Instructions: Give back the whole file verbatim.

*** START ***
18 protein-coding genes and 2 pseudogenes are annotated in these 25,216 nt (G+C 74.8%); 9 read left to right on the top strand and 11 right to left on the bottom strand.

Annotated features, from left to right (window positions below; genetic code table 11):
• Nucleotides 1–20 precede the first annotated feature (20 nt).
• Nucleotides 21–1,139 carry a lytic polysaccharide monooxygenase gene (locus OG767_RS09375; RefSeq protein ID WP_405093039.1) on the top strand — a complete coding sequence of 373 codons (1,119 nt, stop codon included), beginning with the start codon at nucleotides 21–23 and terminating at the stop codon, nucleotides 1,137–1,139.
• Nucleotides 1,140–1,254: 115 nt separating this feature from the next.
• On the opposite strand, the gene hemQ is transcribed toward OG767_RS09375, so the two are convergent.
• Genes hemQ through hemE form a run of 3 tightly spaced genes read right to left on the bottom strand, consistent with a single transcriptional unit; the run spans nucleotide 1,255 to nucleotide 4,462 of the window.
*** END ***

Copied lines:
18 protein-coding genes and 2 pseudogenes are annotated in these 25,216 nt (G+C 74.8%); 9 read left to right on the top strand and 11 right to left on the bottom strand.

Annotated features, from left to right (window positions below; genetic code table 11):
• Nucleotides 1–20 precede the first annotated feature (20 nt).
• Nucleotides 21–1,139 carry a lytic polysaccharide monooxygenase gene (locus OG767_RS09375; RefSeq protein ID WP_405093039.1) on the top strand — a complete coding sequence of 373 codons (1,119 nt, stop codon included), beginning with the start codon at nucleotides 21–23 and terminating at the stop codon, nucleotides 1,137–1,139.
• Nucleotides 1,140–1,254: 115 nt separating this feature from the next.
• On the opposite strand, the gene hemQ is transcribed toward OG767_RS09375, so the two are convergent.
• Genes hemQ through hemE form a run of 3 tightly spaced genes read right to left on the bottom strand, consistent with a single transcriptional unit; the run spans nucleotide 1,255 to nucleotide 4,462 of the window.